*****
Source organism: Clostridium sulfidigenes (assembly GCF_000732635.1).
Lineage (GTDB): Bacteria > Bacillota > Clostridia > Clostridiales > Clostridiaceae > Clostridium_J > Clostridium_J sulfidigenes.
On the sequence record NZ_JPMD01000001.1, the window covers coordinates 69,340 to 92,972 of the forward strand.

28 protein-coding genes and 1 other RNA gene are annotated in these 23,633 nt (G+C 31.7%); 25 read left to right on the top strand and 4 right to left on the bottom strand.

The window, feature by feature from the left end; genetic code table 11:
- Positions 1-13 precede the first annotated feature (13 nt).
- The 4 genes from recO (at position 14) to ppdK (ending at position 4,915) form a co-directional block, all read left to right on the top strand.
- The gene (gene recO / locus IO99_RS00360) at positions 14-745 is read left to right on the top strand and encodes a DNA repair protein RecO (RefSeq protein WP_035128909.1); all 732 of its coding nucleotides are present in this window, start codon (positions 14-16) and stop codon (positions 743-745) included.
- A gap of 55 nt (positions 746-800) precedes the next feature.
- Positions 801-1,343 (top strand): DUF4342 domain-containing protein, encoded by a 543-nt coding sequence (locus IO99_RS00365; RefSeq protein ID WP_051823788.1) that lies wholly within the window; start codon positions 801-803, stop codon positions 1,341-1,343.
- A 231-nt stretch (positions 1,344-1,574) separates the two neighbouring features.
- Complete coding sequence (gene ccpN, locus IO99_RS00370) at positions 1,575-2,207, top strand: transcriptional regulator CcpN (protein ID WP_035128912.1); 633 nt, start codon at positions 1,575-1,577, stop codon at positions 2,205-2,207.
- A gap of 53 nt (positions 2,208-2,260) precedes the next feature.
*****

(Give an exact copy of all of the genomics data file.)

Source organism: Clostridium sulfidigenes (assembly GCF_000732635.1).
Lineage (GTDB): Bacteria > Bacillota > Clostridia > Clostridiales > Clostridiaceae > Clostridium_J > Clostridium_J sulfidigenes.
On the sequence record NZ_JPMD01000001.1, the window covers coordinates 69,340 to 92,972 of the forward strand.

28 protein-coding genes and 1 other RNA gene are annotated in these 23,633 nt (G+C 31.7%); 25 read left to right on the top strand and 4 right to left on the bottom strand.

The window, feature by feature from the left end; genetic code table 11:
- Positions 1-13 precede the first annotated feature (13 nt).
- The 4 genes from recO (at position 14) to ppdK (ending at position 4,915) form a co-directional block, all read left to right on the top strand.
- The gene (gene recO / locus IO99_RS00360) at positions 14-745 is read left to right on the top strand and encodes a DNA repair protein RecO (RefSeq protein WP_035128909.1); all 732 of its coding nucleotides are present in this window, start codon (positions 14-16) and stop codon (positions 743-745) included.
- A gap of 55 nt (positions 746-800) precedes the next feature.
- Positions 801-1,343 (top strand): DUF4342 domain-containing protein, encoded by a 543-nt coding sequence (locus IO99_RS00365; RefSeq protein ID WP_051823788.1) that lies wholly within the window; start codon positions 801-803, stop codon positions 1,341-1,343.
- A 231-nt stretch (positions 1,344-1,574) separates the two neighbouring features.
- Complete coding sequence (gene ccpN, locus IO99_RS00370) at positions 1,575-2,207, top strand: transcriptional regulator CcpN (protein ID WP_035128912.1); 633 nt, start codon at positions 1,575-1,577, stop codon at positions 2,205-2,207.
- A gap of 53 nt (positions 2,208-2,260) precedes the next feature.